Part of being in Pakistan during December is that you’ll make it in time for good weather, good food, and the annual wedding season; stay here long enough and you’re bound to get invited to one without any prior notice.
This is what happened to me today when I thought I had exhausted weddings in Pakistan at this point.
But I definitely didn’t expect to perform in a wedding where I didn’t know anyone:
First things first; we began our 24 hours in Karachi, where we woke up at 6am for our 8am flight to Lahore:
The Karachi Airport is flanked by multiple layers of security, with guards in AK-47 equipped bunkers every 20 meters. This expectedly causes a lot of traffic coming into the airport.
The air travel in Pakistan is similar to India’s: you might not need to show an ID with your ticket, but you better have all your carry-on bags (and even your camera if it has a strap!) tagged with the airline’s “carry-on tags” and STAMPED along with your ticket. If you don’t have a tag, a stamp, or both, they’ll send you right back outside security to do it all over again.
The 1 hour flight from Karachi to Lahore was otherwise quick, on time, and pleasant; the PIA flight sent us on an older aircraft, which meant the seats were ironically very very cushy!
We landed in Lahore at 9:30am:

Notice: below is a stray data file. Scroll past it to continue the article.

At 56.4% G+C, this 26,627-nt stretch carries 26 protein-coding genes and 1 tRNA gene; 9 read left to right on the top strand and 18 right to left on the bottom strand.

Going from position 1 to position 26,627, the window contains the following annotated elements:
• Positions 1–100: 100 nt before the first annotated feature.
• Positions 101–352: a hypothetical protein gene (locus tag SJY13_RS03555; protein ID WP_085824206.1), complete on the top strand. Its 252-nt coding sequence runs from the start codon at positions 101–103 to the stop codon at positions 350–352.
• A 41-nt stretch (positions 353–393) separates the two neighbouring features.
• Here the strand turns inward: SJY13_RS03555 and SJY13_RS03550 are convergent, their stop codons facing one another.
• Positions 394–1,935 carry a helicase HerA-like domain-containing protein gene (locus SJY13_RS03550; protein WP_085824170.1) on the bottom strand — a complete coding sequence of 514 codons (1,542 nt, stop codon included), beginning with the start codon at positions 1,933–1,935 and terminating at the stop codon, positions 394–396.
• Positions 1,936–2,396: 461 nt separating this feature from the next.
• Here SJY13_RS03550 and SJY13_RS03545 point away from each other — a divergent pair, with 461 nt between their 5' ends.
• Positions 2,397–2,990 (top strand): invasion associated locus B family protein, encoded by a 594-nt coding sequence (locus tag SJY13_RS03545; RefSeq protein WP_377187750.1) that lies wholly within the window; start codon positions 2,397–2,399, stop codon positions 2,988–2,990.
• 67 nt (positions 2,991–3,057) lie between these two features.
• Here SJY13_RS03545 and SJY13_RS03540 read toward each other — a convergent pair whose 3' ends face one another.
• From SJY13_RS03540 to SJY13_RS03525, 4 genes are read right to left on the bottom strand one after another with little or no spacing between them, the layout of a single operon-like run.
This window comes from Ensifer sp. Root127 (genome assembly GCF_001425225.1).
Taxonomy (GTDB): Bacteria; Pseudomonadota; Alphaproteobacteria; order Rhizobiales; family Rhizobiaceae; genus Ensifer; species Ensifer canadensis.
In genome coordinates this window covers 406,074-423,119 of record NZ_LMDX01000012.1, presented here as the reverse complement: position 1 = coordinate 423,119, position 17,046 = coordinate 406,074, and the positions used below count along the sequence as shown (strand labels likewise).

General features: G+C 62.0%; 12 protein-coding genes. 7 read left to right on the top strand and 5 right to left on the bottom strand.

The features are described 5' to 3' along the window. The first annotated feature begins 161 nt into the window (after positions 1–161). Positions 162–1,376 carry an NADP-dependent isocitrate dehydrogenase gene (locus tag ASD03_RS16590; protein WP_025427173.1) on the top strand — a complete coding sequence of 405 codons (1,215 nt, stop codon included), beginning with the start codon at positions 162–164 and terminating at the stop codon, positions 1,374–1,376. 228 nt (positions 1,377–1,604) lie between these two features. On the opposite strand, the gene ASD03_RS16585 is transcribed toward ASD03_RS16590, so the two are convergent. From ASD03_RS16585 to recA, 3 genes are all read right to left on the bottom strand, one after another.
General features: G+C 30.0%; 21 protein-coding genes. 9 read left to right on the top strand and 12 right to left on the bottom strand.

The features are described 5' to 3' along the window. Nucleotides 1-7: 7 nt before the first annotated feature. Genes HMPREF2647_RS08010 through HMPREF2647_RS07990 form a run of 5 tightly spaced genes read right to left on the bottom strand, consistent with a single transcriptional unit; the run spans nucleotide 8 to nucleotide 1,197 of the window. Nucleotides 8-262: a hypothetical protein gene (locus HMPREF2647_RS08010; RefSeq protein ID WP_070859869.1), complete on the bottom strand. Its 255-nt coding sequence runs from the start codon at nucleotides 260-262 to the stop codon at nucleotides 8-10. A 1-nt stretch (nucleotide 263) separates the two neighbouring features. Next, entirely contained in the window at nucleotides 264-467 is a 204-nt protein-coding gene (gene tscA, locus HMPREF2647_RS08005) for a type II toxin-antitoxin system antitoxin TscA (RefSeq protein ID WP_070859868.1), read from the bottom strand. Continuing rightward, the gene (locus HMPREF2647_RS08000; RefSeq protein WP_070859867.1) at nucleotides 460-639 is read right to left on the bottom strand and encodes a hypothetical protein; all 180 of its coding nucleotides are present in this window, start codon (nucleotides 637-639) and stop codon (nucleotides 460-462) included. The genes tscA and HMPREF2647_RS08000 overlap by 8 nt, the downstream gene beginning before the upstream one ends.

After settling in Mariam’s parents’ old home in Township, we went to Liberty Market to go shopping:
If you find a staircase going into a basement here, try it out as it’ll lead you to a whole ‘nother world where you get to see how clothes — saris, kurtas, and silwar kameez — are made from the first thread.
There are mezzanine floors within a floor that have workers crouched down and working hard, visuals which remind me that of those magazine illustrations of buildings cut in half to show a a hive of people doing different things in different rooms and on different floors.
Watch your bags as it can get pretty crowded here:
After returning, I found out from Mariam’s parents we have been invited to another Mehndi (by now you should be experts which part of the wedding the Mehndi fits in).
And I’m not one to turn down an invitation!
Except for Mariam’s immediate family and cousins, I knew absolutely nobody here and nobody knew me . . . so I bet the crowd definitely didn’t expect a random Chinese American guy to get pulled onstage and perform to Amrit Saab’s “Sardar”:
Well, I HAD thought I knew nobody here and nobody here knew me, but then I felt a tap on my shoulder and saw a guy who introduced himself as Ali — a guy I had met last year while giving a speech to CUNY Baruch’s AIESEC organization about traveling! What a small world!
Humidity: 93% | Wind Speed: n/a | Cloud Cover: nil significant cloud